Hello!

August 12, 2020

25 Comments

With cases of COVID-19 on the rise, many Australians are asking: what happens if I tested positive? With no known cure and no vaccine, what are my treatment options?

Finding trusted answers amid the widespread coverage of questionable claims and dubious data on unproven treatments is not easy. The good news is there are clear guidelines and growing evidence on treatments that can have a dramatic effect on COVID-19.

Here’s a snapshot of how this knowledge and guidance is likely to apply to you, if you have mild, moderate or severe COVID-19.



Read more:
How are the most serious COVID-19 cases treated, and does the coronavirus cause lasting damage?


I’ve Tested positive and isolating at home

If you have tested positive, you must self-isolate at home. Your local public health service will contact you with advice and information about how long you’ll need to do so.

If you are like most people with COVID-19, you won’t need to go to a clinic or hospital, and can safely self-manage the illness at home. Even so, it’s important to connect with an appropriate health-care service (either by contacting a dedicated COVID-19 service or by calling your GP) for an initial assessment and continuing contact throughout your illness.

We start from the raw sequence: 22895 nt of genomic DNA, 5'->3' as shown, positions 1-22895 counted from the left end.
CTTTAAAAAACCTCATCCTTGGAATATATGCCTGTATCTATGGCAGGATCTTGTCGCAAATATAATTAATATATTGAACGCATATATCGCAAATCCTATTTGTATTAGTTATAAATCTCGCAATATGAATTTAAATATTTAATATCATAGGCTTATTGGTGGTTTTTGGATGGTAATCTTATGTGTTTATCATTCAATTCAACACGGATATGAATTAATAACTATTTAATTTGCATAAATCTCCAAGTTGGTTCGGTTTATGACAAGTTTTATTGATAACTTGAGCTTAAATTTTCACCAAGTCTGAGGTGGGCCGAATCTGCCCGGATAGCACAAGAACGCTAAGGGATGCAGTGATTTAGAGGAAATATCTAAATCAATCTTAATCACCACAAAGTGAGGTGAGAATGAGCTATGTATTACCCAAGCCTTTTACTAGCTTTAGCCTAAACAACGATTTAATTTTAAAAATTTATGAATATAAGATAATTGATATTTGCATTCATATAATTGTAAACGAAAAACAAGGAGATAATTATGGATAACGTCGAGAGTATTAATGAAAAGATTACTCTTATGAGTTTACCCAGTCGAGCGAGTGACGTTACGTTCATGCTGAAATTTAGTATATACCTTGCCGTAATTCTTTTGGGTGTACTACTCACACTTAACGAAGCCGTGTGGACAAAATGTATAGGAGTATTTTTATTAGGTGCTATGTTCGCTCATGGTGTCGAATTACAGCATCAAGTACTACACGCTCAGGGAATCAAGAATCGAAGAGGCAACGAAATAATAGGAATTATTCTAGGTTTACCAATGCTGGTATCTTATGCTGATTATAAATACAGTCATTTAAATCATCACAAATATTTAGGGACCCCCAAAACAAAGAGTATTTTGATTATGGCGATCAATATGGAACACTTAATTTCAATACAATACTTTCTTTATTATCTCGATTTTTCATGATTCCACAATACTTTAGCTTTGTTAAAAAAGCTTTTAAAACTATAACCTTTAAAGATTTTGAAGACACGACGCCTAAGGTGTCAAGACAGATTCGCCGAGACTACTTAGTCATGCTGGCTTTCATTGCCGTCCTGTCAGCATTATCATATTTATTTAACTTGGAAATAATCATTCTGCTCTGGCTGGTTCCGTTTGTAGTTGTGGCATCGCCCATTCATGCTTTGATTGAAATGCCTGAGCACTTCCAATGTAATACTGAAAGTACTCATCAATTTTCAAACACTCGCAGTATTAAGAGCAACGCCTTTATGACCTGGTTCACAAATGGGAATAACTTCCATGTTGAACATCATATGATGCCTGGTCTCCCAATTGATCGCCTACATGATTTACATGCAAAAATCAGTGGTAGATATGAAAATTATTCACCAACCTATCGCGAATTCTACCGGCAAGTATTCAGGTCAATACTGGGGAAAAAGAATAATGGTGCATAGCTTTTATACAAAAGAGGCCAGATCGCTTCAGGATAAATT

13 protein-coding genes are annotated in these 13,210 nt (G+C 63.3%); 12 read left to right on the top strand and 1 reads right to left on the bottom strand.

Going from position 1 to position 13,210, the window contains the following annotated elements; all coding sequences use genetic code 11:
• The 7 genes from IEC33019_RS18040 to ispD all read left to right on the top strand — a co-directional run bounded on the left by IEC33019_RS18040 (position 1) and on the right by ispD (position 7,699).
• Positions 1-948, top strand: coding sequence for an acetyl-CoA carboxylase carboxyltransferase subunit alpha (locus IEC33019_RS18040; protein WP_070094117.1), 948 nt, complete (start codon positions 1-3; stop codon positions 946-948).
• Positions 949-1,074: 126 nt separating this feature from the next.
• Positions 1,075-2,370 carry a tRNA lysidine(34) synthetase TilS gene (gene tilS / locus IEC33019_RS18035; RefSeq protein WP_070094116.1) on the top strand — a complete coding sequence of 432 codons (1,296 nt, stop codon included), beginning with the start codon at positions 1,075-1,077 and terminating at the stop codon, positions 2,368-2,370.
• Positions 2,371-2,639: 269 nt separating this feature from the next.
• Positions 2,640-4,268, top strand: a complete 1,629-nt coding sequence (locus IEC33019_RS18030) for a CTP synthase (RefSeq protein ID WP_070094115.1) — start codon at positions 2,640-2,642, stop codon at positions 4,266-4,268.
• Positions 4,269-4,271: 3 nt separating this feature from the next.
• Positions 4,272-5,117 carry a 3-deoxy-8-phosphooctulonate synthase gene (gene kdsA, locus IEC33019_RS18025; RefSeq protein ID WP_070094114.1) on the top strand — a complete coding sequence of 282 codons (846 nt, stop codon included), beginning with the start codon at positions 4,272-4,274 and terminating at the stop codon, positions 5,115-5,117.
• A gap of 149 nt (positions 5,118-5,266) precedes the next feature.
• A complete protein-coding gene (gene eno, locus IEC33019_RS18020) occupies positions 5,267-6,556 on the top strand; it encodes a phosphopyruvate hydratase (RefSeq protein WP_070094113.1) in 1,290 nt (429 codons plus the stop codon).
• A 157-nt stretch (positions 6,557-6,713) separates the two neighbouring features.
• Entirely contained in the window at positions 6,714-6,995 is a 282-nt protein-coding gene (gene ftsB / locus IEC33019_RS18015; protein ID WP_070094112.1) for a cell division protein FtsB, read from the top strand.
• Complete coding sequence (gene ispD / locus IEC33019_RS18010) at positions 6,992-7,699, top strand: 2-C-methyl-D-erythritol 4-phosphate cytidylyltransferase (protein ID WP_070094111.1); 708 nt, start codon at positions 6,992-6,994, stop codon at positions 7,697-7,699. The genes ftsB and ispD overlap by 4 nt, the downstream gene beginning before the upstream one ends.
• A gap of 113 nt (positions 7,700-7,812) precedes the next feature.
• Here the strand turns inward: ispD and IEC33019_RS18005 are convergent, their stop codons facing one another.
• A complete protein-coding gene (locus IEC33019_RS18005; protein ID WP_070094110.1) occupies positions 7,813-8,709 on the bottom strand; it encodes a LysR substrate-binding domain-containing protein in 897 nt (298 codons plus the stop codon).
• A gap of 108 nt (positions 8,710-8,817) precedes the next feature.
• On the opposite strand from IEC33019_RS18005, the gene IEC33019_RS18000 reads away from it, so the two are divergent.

How Will I Feel?

Initially, you may experience flu-like symptoms such as cough, sore throat, fever, aches, pains and headache. You might temporarily lose your sense of smell and taste; less common symptoms include nausea, vomiting and diarrhoea. Whatever your symptoms, you’ll need plenty of rest, fluids and paracetamol for aches, pains or fever.

Day 5 Is When Things Can Go Wrong

Take particular note of how you’re feeling from day five onwards, as this is the time some people begin to deteriorate significantly. Around 20% of people fall into this category, with older people and those with pre-existing health conditions more likely to require hospitalisation. Watch out for intense fatigue, difficulty breathing or an overall deterioration in how you’re feeling.

If your symptoms worsen, you’ll need to contact your care provider, or if your symptoms are very serious (such as difficulty breathing), call 000 and ask for an ambulance, and don’t forget to tell them you have COVID-19.

What if things get worse still?

If you are taken to hospital, doctors will measure your oxygen levels and perform a chest X-ray and blood tests to determine whether you have pneumonia (infection in the lungs, which is a sign of moderate or severe COVID-19). If pneumonia, low oxygen levels or other signs of severe infection are detected, you’ll need to stay in hospital and will probably be given oxygen.